In Maghdouche, a computer technician is testing aquaponics, an agricultural technique that combines fish farming and plant harvesting. For several months, Mr Raif Chabab has been installing a system that nurtures his wall of vegetables and fruit.
In the first tank, a filter separates solid fish waste from the liquid. The water, which is rich in ammonia, is routed to a second tank, where a biological and chemical process is applied before it is used to irrigate the plants.
The plants absorb the rich fertilisers through their roots, purifying the water, which is directed back to the fish tank - a virtuous circle.
Aquaponics has many advantages over traditional farming, says Mr Raif. "The water circulates in a closed circuit. The only amount lost is what the plants absorb or what evaporates. Aquaponics saves 90 per cent of water. Moreover, this technology naturally excludes the use of pesticides or artificial fertilisers, because they affect the quality of the water and put the fish at risk."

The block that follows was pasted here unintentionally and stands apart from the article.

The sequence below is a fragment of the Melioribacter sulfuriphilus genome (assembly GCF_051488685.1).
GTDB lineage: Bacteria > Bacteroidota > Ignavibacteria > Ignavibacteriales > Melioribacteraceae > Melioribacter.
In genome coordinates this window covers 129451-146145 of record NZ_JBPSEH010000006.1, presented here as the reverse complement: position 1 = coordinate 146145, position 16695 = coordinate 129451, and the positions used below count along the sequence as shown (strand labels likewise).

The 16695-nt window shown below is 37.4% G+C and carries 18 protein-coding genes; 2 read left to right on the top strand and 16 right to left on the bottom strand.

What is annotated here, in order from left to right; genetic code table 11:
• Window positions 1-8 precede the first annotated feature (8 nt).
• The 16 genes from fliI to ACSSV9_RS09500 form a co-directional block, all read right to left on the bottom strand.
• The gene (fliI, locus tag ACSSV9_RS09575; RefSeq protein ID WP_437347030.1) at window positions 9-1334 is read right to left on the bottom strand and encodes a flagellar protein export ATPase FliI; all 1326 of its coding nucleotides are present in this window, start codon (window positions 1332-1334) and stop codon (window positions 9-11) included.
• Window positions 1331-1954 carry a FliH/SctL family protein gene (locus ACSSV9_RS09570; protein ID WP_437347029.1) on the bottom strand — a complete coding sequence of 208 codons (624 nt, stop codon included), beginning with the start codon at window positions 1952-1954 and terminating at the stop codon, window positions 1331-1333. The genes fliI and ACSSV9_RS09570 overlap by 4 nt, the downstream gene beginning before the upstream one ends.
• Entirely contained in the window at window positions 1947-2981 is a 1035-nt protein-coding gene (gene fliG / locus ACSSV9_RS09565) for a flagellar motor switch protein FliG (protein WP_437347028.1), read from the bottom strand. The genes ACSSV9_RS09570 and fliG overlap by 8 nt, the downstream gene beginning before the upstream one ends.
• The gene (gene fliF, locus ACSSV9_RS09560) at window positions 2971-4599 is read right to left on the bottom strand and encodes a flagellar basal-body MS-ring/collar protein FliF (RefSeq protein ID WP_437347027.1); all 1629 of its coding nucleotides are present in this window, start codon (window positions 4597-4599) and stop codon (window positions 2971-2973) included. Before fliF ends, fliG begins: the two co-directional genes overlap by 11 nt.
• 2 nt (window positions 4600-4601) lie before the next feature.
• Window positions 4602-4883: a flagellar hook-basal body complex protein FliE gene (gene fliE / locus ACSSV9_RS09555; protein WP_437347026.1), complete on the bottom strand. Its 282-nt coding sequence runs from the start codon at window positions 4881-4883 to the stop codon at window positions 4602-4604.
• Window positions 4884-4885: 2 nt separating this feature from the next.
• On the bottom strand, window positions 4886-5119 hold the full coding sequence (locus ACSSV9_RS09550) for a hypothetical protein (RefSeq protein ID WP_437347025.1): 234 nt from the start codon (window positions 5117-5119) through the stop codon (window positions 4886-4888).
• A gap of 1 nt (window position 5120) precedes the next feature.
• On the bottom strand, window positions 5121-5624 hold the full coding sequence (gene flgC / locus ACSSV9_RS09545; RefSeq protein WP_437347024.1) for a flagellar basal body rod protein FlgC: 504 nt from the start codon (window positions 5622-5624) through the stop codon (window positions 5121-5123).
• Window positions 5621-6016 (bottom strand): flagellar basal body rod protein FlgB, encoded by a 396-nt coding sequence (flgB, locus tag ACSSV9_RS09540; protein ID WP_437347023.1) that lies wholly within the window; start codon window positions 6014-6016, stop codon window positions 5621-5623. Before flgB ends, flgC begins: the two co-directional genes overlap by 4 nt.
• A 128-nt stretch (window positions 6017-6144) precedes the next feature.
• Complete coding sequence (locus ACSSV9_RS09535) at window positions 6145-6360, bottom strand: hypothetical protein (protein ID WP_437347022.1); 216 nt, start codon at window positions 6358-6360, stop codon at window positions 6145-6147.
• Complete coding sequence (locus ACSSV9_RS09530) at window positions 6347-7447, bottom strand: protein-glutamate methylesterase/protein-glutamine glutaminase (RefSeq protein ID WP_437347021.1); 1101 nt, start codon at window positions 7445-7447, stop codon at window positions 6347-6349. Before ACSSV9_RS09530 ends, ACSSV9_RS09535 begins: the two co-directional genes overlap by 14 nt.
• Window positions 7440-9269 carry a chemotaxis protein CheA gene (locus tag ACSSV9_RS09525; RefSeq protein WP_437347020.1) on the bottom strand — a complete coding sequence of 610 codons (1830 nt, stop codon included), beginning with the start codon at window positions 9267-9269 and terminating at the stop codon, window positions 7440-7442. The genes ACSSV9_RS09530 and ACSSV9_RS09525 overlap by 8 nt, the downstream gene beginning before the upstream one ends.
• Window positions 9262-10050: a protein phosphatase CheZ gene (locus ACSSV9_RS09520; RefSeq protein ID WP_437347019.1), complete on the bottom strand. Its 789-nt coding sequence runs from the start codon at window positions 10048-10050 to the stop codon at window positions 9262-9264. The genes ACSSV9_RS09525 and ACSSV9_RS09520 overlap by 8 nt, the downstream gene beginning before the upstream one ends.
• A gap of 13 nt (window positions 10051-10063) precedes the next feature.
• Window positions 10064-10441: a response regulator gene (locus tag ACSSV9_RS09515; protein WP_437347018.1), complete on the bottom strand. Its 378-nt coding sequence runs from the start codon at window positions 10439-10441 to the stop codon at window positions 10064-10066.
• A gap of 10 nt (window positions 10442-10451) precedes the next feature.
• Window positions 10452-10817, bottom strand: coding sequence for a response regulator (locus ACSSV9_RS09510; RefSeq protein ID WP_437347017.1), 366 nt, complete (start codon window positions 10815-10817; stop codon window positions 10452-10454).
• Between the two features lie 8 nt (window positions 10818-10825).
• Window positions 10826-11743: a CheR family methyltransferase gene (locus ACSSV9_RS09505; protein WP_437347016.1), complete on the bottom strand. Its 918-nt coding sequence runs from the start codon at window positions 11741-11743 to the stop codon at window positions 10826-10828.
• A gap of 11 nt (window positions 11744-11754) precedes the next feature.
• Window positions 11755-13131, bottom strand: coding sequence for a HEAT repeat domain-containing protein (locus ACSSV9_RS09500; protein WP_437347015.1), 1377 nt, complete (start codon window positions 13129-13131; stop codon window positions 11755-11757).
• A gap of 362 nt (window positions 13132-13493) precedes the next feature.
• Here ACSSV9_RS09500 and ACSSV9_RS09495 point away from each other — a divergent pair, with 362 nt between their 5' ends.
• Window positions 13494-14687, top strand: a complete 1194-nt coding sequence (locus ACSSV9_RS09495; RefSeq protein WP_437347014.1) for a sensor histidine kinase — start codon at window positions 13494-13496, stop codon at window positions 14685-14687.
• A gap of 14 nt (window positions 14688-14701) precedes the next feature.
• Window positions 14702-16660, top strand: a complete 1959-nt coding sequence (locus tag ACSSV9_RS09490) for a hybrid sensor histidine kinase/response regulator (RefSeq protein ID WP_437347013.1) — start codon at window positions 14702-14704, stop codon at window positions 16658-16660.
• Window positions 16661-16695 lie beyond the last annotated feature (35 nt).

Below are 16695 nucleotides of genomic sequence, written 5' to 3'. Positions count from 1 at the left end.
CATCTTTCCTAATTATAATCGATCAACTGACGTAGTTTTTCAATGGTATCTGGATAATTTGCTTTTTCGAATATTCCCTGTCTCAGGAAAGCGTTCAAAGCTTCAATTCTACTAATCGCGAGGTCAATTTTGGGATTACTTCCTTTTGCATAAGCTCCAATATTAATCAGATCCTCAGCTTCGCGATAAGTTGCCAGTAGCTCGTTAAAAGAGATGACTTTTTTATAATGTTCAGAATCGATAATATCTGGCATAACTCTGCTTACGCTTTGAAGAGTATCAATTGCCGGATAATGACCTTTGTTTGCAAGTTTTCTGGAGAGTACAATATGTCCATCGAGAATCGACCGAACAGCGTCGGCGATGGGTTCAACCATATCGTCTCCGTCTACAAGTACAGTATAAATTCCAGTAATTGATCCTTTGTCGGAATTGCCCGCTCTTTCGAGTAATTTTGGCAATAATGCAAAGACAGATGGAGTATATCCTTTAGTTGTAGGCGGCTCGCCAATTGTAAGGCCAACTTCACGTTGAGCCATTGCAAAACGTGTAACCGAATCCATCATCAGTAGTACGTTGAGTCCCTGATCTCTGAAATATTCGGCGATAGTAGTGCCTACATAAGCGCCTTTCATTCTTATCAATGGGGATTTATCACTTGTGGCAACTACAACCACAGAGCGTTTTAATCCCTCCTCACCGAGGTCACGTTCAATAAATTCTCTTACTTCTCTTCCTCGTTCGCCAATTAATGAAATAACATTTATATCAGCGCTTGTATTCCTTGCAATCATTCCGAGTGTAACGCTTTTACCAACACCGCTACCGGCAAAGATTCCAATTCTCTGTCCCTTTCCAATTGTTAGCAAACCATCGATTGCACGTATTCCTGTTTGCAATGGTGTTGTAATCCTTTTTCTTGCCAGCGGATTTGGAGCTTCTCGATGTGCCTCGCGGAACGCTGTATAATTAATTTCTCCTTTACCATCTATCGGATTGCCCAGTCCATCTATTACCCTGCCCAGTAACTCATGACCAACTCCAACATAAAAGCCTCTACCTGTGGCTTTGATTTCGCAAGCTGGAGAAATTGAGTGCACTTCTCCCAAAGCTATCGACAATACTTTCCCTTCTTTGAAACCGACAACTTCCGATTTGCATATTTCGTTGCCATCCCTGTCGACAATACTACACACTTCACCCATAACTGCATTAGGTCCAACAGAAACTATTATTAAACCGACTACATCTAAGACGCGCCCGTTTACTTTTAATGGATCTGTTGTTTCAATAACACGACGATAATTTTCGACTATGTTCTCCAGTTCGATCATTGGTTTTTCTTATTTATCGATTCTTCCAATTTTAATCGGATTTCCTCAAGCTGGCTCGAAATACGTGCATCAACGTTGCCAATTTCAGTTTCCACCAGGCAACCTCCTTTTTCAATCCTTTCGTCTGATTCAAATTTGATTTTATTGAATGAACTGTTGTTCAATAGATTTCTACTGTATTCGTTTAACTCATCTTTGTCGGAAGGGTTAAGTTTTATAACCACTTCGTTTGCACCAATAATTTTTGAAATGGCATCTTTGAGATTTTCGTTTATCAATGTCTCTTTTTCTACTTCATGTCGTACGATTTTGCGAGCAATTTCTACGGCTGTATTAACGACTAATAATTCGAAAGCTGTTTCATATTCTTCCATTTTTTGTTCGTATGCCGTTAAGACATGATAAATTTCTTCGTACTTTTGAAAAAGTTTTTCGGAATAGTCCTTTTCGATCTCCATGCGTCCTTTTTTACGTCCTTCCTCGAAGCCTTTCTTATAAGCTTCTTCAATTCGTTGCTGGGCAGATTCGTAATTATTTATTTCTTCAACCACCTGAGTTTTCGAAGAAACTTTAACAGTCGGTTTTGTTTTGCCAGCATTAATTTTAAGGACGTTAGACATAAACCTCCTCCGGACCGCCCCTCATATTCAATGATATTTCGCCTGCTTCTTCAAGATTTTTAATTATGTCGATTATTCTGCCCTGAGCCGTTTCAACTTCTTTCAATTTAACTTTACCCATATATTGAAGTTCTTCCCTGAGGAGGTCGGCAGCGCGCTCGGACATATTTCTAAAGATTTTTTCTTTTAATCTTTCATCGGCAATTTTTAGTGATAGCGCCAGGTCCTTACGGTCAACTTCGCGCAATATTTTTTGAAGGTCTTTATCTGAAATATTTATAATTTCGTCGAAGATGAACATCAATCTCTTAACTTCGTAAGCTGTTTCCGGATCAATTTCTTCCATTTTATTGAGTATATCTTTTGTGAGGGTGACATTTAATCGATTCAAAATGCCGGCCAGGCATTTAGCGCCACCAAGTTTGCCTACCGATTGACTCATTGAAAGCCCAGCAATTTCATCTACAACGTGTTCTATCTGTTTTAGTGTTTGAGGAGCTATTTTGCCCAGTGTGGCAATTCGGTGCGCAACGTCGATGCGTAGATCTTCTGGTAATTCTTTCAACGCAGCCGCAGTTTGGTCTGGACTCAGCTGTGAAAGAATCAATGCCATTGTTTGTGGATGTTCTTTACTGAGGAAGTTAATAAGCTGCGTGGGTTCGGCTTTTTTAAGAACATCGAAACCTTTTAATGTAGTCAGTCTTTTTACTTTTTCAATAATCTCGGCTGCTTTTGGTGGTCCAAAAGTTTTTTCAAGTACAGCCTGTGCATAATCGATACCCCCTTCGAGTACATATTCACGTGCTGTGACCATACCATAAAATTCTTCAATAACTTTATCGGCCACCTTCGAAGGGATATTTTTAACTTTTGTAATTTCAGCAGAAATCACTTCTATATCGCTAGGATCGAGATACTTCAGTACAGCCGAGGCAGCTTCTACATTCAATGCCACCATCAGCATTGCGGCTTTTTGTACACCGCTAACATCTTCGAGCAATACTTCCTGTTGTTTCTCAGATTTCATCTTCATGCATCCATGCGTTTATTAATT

Unlike traditional agriculture, aquaponic plantations do not require soil, and can be easily installed vertically or on a rooftop. And, finally, the system reaps two harvests - both the fish and plants can be sold and consumed.
Mr Raif hopes this agricultural technique will spread throughout the country. "For my part, I hope to expand my farm."
SUZANNE BAAKLINI/L'ORIENT-LE JOUR (LEBANON)